There aren’t a lot of fat positive Ted Talks. It was nice to see something that isn’t focused on making yourself perfect before you live your life.
For those of you who may not follow Fat Positive bloggers on Twitter, a new hashtag erupted last week. Admittedly co-opted from the #racistmicroaggressions tag, both explore the small, more subtle ways our culture and individuals within it express hatred and animosity towards fat people. From institutionalized abuse in the medical system to insulting “praise” at the gym, plus size men and women of all stripes tweeted their own direct experiences to the tag. You may see a lot of familiar things in this extended call-out … and yes, there were a few trolls.
- I Have No Clue How To Classify My Body Type(xojane.com)
- Fat Jokes In Children’s Movies Are A Lot More Common Than You Think(wonderfultips.wordpress.com)
- Stop bullying girls with big curves!(80yearsoflove.wordpress.com)
Not very safe for work – lots of swear words. But great commentary.
Type â€œfatspoâ€ into the search bar on Tumblr and you will be greeted with a plus size plethora. Fat girls modeling beautiful fashion, from vintage dresses to the crop top. There are entries from young women proclaiming that they have finally accepted their bodies no matter the size. Other users are supportive, leaving comments lauding these girls for their good self-esteem. Does this mean we are normalizing fat? Or are communities for fat acceptance just growing?
â€œFatspo,â€ hybridizes the words â€œfatâ€ and â€œinspiration.â€ The Urban DictionaryÂ defines â€œfatspoâ€ as: â€œOften consists of pictures of fattening foods or overweight or obese people, along with inspirational quotes promoting fat and body positive attitudes. Oppositely employed by those who strive to lose weight as examples of what they don’t want to look like. Primarily used by women describing images of themselves or other women, whether admiringly or disparagingly.â€
This is loaded with all sorts of assumptions: that fat is unhealthy. That being overweight is automatically the result of a sedentary lifestyle. But science has some data that mainstream media remains blind to – that the formula for fatness just isn’t that simple or predictable. In 2008, Dr. Linda Bacon, a professor of nutrition at the City College of San Francisco, penned a book called Health at Every Size Â putting forth the idea that being overweight does not automatically mean you are unhealthy.
To break it down:
Let’s say you and one of your friends decide to eat the same meals and exercise the same way for a month. At the end of that month your results will be different from factors including your metabolism and your genetic blueprint. Itâ€™s actually impossible to continue to eat the same way your entire life and have the same body content. Metabolism slows with age, causing bodies to change. (Bacon, 2008) Eating pizza every night for dinner will affect you differently at age 40 than it did at 22.
â€œBut Marlee,â€ you might say. â€œMy BMI is a 27. Obviously Iâ€™m overweight.â€ Stop right there, sister and back up. Body Mass Index, or BMI, while still used by most doctors, has long since been demonstrated invalid as a measure of a person’s health. Things BMI takes into account: Height and weight. You convert your weight to kilograms and divide it by your height in centimeters. A BMI between 19 and 25 is considered normal, between 26 and 30 overweight and 30 is defined as obese. (Bacon 2008) BMI does not take into account muscle mass, body fat and metabolism. Case in point: My best friendâ€™s ex-boyfriend is an avid runner and exercise enthusiast but because of his muscle, his BMI score classifies him as obese.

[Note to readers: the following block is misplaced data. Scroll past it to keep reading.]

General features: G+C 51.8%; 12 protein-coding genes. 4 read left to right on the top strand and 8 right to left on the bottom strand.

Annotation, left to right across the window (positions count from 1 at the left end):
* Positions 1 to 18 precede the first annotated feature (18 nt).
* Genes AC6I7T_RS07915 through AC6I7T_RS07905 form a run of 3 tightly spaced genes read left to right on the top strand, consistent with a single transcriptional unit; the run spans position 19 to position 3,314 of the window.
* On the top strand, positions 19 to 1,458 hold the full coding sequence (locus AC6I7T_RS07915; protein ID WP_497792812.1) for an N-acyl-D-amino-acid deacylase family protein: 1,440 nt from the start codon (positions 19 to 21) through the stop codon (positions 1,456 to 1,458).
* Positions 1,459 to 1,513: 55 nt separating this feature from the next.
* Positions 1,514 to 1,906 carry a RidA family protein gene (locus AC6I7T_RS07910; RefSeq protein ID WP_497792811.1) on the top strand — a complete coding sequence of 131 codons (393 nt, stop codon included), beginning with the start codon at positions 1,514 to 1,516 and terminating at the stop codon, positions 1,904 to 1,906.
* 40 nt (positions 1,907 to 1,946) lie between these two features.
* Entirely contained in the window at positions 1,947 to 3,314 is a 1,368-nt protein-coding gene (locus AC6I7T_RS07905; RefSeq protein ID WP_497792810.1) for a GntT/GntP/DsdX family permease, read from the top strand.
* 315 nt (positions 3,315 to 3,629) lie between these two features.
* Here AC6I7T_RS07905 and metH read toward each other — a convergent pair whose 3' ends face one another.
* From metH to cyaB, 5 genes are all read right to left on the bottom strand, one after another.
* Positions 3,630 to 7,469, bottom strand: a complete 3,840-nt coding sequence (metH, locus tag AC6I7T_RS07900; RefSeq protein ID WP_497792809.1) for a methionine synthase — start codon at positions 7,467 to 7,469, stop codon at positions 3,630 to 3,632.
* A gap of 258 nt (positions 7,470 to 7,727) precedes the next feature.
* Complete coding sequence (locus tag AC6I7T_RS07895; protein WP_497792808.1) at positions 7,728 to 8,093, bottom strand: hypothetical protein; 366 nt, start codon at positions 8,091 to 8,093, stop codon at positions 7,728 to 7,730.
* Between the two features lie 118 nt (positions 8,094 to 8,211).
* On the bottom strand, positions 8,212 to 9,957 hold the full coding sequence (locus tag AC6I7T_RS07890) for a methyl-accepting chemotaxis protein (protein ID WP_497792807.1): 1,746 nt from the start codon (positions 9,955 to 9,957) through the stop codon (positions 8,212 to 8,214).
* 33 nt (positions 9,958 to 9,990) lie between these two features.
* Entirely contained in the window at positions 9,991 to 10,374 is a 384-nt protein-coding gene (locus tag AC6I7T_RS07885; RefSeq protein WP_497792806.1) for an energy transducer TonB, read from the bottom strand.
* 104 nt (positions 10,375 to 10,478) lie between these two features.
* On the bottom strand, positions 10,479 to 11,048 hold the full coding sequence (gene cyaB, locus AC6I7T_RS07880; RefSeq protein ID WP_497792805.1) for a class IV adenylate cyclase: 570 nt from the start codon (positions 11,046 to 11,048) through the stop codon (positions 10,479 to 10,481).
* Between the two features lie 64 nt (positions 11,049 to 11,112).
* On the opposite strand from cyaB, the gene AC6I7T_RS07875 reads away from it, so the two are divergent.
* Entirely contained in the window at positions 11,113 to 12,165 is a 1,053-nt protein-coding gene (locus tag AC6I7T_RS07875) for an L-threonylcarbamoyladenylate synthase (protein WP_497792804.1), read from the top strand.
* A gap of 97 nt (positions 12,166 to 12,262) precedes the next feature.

One of the more popular body positivity blogs to spring from the fatspo movement is the tumblr Stop Hating Your Body. Â Started in October 2010 by student Annie Segarra, it began as a personal project. â€œDealing with body dysmorphia and terrible self-image, self-esteem, and then finding a wonderful sense of clarity, I wanted to share it with people online,â€ says Segarra. “In time it grew and became more of a platform where people are encouraged to express their thoughts, feelings, and ideas about the topic.â€
The mission statement of the project seeks â€œto love ourselves, every last inch! To help others, to help build positive self-esteem!â€ Submissions include a picture of the submitting author, her story and a link that leads back to the SHYB website. For Segarra, the success of the website is apparent in seeing frequent contributors grow more comfortable with themselves over periods of months to years. â€œItâ€™s such a beautiful thing,â€ she says â€œIâ€™d love for the [websiteâ€™s] focus to shift from that love, to the idea that we are actually so much more than our bodies, there are so many more important aspects to life than what we look like.â€
Itâ€™s challenging to be positive about ourselves when we live in such a visual culture. But the key is within us: once we feel better about ourselves, then we can see others with respect.
Part of that process is understanding, fully, that we may not know what we think we know about our own bodies. So in the process of becoming who we want to be, we have to learn to accept what is rather than be what we are told to be. Pretty fatspiring, right?